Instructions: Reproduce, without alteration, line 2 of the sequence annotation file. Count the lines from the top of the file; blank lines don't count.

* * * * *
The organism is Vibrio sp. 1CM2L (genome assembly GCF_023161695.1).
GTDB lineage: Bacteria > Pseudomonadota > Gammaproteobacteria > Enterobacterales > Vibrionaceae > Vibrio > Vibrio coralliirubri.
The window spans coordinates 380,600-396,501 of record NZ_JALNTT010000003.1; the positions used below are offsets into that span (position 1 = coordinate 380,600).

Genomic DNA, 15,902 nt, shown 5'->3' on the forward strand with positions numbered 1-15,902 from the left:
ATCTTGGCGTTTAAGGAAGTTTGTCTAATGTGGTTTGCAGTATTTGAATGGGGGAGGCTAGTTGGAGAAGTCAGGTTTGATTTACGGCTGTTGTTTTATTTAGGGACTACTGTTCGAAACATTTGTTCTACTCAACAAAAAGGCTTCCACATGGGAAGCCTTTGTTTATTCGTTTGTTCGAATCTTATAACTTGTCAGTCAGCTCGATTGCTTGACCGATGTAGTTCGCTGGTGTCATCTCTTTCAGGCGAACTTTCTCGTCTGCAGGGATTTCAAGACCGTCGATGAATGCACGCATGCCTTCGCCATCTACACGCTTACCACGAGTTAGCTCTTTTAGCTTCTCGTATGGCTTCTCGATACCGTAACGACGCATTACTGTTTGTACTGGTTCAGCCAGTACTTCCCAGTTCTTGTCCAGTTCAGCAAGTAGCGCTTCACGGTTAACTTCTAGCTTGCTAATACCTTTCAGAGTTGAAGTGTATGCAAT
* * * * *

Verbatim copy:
GTDB lineage: Bacteria > Pseudomonadota > Gammaproteobacteria > Enterobacterales > Vibrionaceae > Vibrio > Vibrio coralliirubri.